Monday :: Sep 3, 2012

Selling It Differently

by Steve

As the Democrats begin their convention this week, they should be glad that in the midst of this economy Obama is tied with Romney. Yes, Mitt got a slight bounce from the GOP convention, to the point that several major polls show he has pulled even amongst likely voters, but this is far less of a bounce than what John McCain got with Sarah Palin around his neck four years ago. So for Barack Obama and Joe Biden to be essentially even before they get a chance to recast the narrative this week is a good sign.

Having said that, Obama needs to have a good convention this week in order to win this race. Yes, the electoral college numbers this late in the race look good, but the GOP will outspend the Democrats two or 3:1 the rest of the way, with their secretive individual donors doing everything possible to buy the government they want at any expense without fear of being found out anytime soon.

Also, as James Fallows notes in an excellent piece in this month's Atlantic Magazine, no one should assume that Mitt Romney will fall flat on his face in the three debates. Fallows points out that Romney will benefit from just being on the same stage as Obama in the first debate, and can be counted on to be well-prepared with rehearsed lines and zingers, even if he is bereft of any real knowledge of policies or facts underlining them. Fallows notes that for his part, Obama is slightly overrated himself in not being crisp enough in his messaging and ability to cut against an opponent, and for talking at times too haltingly. But Fallows notes the one thing that has upended Romney at times: an opponent who focuses on facts who directly challenges Romney's truthfulness. Based on the record so far in this election cycle, Obama will have numerous chances to nail Romney for outright lying, and for being unwilling to level with the American people about things both personal and policy-based.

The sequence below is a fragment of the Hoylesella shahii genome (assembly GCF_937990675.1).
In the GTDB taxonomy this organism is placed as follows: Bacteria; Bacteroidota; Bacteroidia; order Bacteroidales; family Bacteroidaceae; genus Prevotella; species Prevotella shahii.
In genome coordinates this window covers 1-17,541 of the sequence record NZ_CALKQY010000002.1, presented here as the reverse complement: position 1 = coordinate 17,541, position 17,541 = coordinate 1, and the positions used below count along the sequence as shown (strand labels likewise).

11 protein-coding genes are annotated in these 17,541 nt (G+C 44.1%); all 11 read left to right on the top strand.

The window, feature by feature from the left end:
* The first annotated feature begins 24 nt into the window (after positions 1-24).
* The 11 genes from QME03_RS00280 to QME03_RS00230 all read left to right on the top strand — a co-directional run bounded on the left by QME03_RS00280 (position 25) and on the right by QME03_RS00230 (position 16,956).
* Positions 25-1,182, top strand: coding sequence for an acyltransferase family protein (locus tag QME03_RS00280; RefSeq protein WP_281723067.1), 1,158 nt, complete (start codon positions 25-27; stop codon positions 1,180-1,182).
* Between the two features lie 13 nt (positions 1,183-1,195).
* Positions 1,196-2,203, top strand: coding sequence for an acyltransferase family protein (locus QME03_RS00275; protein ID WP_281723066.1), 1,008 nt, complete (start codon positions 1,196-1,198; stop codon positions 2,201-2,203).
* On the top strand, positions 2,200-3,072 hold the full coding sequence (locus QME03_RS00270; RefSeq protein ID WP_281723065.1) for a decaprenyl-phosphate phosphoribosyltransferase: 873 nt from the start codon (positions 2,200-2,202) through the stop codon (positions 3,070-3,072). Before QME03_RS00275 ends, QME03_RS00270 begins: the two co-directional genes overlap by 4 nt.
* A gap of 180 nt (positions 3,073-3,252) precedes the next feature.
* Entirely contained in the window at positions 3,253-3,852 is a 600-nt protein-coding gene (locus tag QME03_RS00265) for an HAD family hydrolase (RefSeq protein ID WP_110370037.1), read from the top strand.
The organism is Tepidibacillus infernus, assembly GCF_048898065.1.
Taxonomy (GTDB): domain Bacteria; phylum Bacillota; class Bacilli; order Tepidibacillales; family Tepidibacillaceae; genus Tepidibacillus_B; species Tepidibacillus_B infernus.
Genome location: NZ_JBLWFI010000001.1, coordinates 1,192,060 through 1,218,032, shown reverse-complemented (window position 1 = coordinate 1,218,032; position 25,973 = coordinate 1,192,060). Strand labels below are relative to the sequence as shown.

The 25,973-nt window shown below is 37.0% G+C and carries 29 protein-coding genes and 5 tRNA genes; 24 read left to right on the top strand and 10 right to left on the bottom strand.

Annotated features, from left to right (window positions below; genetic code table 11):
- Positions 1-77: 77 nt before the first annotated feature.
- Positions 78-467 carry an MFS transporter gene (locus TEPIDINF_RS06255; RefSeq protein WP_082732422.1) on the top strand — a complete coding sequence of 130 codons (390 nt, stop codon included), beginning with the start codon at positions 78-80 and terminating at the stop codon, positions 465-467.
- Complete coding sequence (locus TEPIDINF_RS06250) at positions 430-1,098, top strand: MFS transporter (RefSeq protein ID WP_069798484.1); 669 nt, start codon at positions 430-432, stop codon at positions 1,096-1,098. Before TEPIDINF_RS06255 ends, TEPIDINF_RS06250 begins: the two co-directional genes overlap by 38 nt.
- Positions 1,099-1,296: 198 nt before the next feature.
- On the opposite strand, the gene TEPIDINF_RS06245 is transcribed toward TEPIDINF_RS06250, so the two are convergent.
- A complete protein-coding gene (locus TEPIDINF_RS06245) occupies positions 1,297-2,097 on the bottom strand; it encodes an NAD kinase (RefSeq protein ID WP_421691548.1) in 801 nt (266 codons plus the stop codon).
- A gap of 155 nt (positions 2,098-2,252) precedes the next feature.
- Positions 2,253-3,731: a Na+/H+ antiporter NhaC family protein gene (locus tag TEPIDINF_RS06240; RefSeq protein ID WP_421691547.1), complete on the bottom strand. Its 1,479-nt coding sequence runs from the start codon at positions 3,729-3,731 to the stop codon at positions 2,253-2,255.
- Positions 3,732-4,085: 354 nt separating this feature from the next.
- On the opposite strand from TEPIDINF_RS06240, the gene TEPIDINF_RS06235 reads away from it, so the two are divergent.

Hopefully, the campaign leaves the dirty work to Joe Biden this week. Biden's job in his speech should be to call into question the integrity and truthfulness of both Romney and Paul Ryan. Biden should be the one making the case that America cannot afford to take a leap backwards into the same policies pushed by the same people who got us into the mess we face now. It should be left to Biden to point out that Ryan of all people cannot be trusted given his propensity to lie about everything from his policies to his marathon running times. Biden should pointedly ask America what does it say about a man who would so willingly lie to the country about personal matters and his conspiring against Obama from even before Obama's inauguration. Biden should then move on to Romney, and ask America if, despite their legitimate unhappiness about the pace of economic recovery, it was worth stepping into the unknown with a man who appears to feel that the rules don't apply to him.

This all tees it up for Obama himself to make the case for his reelection. It would help if he showed some humility and acceptance that his own willingness to trust his political opponents hurt him and the country. It would be perfectly legitimate for him to point out that he was hindered by a do-nothing obstructionist GOP congress bent on his defeat from before his ascension to office. But Obama will need to show voters not just an accountability, but also why the next four years with him would be better than four years of risk with Romney/Ryan. He needs to bring up the Supreme Court, and needs to remind voters that they deserve a White House and Congress that focuses on Main Street and not Wall Street or the One-Percenters. In the end, Obama must sell himself to the country once again.

The question is: can he do it?

Steve :: 1:34 PM :: Comments (0) :: TrackBack (0) :: Digg It!